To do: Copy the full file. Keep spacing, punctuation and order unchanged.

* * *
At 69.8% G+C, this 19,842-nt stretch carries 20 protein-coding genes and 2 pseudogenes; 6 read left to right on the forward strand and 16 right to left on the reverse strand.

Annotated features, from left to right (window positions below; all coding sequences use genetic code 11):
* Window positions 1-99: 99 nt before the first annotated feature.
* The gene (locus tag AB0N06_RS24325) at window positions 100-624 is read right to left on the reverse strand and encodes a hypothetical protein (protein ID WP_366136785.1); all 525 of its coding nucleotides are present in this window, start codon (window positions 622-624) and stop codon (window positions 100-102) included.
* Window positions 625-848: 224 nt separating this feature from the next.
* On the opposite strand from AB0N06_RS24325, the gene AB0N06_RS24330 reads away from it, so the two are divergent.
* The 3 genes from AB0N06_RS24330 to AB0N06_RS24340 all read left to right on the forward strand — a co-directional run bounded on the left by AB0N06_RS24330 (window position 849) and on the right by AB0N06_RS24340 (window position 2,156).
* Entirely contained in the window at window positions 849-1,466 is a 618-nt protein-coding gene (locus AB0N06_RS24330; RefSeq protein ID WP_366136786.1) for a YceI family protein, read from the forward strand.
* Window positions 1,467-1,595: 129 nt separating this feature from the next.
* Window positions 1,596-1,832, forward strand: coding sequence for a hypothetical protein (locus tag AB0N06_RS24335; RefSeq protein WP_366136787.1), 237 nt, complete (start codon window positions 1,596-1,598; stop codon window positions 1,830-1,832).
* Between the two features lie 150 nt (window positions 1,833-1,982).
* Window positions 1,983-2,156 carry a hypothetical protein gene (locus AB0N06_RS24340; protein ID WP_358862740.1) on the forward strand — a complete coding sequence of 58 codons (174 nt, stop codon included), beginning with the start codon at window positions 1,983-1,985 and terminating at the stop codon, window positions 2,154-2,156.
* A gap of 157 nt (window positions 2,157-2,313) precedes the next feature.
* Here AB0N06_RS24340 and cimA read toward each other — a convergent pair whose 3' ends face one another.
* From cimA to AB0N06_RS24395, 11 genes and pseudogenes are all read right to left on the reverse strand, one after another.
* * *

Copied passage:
At 69.8% G+C, this 19,842-nt stretch carries 20 protein-coding genes and 2 pseudogenes; 6 read left to right on the forward strand and 16 right to left on the reverse strand.

Annotated features, from left to right (window positions below; all coding sequences use genetic code 11):
* Window positions 1-99: 99 nt before the first annotated feature.
* The gene (locus tag AB0N06_RS24325) at window positions 100-624 is read right to left on the reverse strand and encodes a hypothetical protein (protein ID WP_366136785.1); all 525 of its coding nucleotides are present in this window, start codon (window positions 622-624) and stop codon (window positions 100-102) included.
* Window positions 625-848: 224 nt separating this feature from the next.
* On the opposite strand from AB0N06_RS24325, the gene AB0N06_RS24330 reads away from it, so the two are divergent.
* The 3 genes from AB0N06_RS24330 to AB0N06_RS24340 all read left to right on the forward strand — a co-directional run bounded on the left by AB0N06_RS24330 (window position 849) and on the right by AB0N06_RS24340 (window position 2,156).
* Entirely contained in the window at window positions 849-1,466 is a 618-nt protein-coding gene (locus AB0N06_RS24330; RefSeq protein ID WP_366136786.1) for a YceI family protein, read from the forward strand.
* Window positions 1,467-1,595: 129 nt separating this feature from the next.
* Window positions 1,596-1,832, forward strand: coding sequence for a hypothetical protein (locus tag AB0N06_RS24335; RefSeq protein WP_366136787.1), 237 nt, complete (start codon window positions 1,596-1,598; stop codon window positions 1,830-1,832).
* Between the two features lie 150 nt (window positions 1,833-1,982).
* Window positions 1,983-2,156 carry a hypothetical protein gene (locus AB0N06_RS24340; protein ID WP_358862740.1) on the forward strand — a complete coding sequence of 58 codons (174 nt, stop codon included), beginning with the start codon at window positions 1,983-1,985 and terminating at the stop codon, window positions 2,154-2,156.
* A gap of 157 nt (window positions 2,157-2,313) precedes the next feature.
* Here AB0N06_RS24340 and cimA read toward each other — a convergent pair whose 3' ends face one another.
* From cimA to AB0N06_RS24395, 11 genes and pseudogenes are all read right to left on the reverse strand, one after another.